Most widely known for his distinctive, small‐wheeled Moulton bicycle of 1962, Moulton was an inventive British designer and engineer. Having studied engineering at the University of Cambridge on either side of a period in the research department of British Aerospace during the Second World War, he went to work in the family rubber business. He worked with Alec Issigonis on the rubber suspension for the Austin Mini (1959), an idea that was carried through for the suspension of his Moulton Standard cycle of 1960. For a while this distinctive new form of bicycle caught the public imagination, with figures such as the architectural and design critic Reyner Banham seen riding around London on his Moulton and celebrating its revolutionary features. He even wrote a eulogistic essay, ‘A Grid on Two Farthings’, for the New Statesman magazine in October 1960 where he claimed that ‘bicycle thinking can never be the same again, and there can be no more nonsense about permanent and definitive forms’. The Raleigh bicycle manufacturing firm purchased the Moulton bicycle patent and produced the Mark 3. However, when the company was looking to capture a larger share of the children's bicycle market, its consultant designers Ogle Associates came up with the idea of the Chopper. Production energies were expended on the latter at the expense of the Moulton. Moulton later produced the steel AM GT (1983) and New Series in 1998.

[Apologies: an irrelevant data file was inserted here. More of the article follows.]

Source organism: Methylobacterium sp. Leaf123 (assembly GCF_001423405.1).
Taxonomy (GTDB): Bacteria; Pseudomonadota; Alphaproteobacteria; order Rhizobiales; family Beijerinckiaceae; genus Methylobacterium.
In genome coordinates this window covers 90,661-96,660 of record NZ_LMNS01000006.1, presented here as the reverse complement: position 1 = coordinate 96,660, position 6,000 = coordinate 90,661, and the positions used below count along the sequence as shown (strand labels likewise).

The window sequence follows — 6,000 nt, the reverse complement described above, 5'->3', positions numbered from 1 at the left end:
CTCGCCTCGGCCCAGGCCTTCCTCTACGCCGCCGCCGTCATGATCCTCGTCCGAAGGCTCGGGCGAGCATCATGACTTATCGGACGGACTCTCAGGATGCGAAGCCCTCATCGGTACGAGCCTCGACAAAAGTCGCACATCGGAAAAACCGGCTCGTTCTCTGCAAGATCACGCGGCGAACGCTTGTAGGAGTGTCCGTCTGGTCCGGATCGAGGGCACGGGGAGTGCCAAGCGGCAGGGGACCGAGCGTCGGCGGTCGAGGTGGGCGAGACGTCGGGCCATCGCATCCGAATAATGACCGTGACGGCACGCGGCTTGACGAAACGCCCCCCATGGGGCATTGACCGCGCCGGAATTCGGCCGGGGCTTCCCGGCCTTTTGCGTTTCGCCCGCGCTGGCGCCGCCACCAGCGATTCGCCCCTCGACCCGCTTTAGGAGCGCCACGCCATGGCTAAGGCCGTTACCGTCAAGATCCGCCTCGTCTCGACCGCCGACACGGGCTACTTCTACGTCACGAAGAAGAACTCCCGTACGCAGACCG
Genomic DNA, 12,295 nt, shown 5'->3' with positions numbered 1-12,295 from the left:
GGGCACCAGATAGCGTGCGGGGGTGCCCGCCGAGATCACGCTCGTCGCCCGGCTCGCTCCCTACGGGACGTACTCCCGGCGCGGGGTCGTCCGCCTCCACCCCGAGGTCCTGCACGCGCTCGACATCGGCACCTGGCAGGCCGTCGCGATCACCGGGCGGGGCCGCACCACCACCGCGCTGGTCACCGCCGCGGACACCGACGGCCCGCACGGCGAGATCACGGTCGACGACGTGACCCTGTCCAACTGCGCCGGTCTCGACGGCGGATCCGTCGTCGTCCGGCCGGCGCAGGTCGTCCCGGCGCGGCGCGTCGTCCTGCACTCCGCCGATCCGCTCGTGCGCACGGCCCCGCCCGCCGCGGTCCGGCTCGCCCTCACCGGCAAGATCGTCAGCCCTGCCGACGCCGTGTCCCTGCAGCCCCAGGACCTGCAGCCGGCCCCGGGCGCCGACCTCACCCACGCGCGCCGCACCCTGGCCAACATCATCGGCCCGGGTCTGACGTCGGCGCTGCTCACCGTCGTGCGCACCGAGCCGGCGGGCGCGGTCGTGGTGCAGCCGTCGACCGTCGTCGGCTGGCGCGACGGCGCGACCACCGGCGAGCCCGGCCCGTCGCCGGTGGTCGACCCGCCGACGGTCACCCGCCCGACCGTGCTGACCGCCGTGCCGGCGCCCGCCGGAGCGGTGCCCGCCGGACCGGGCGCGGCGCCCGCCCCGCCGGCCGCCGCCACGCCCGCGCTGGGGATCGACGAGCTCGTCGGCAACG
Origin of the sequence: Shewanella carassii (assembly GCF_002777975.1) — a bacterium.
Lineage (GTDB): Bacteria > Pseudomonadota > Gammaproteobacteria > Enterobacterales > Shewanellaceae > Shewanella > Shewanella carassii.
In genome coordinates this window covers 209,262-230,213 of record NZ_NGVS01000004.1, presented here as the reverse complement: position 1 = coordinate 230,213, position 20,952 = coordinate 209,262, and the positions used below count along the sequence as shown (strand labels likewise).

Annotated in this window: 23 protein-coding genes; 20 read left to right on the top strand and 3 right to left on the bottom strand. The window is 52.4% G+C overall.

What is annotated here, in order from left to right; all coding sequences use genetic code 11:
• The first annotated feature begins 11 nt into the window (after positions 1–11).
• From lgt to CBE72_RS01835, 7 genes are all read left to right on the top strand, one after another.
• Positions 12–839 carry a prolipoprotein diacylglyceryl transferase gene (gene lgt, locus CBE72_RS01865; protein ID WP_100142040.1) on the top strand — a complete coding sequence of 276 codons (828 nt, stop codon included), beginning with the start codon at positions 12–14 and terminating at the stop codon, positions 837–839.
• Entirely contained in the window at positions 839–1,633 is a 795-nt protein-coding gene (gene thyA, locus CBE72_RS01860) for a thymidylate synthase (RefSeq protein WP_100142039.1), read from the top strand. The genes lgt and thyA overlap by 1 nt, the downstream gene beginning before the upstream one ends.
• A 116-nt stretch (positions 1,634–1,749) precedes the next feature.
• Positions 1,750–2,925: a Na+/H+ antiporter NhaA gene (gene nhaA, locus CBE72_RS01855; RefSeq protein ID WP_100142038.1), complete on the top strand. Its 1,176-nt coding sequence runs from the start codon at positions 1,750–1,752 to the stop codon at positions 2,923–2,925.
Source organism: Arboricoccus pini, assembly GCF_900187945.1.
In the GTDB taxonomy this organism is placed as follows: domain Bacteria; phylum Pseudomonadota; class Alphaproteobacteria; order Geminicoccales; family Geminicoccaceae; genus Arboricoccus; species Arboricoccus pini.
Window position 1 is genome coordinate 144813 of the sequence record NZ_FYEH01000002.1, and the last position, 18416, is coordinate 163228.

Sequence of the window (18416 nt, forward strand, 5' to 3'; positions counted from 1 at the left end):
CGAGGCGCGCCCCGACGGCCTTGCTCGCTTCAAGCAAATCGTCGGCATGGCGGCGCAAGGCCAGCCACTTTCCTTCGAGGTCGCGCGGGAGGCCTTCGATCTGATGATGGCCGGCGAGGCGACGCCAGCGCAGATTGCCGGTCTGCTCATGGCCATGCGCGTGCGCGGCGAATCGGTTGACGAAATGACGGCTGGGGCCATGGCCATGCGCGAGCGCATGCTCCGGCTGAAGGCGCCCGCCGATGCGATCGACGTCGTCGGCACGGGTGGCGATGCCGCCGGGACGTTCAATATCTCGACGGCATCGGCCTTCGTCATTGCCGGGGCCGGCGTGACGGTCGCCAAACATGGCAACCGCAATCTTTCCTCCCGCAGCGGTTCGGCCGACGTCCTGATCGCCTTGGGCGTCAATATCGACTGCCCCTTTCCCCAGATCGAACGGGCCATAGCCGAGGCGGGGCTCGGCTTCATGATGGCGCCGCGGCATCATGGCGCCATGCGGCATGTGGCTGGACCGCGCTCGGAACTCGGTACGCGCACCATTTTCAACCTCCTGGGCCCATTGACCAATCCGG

Subjects: Industrial and Commercial Art.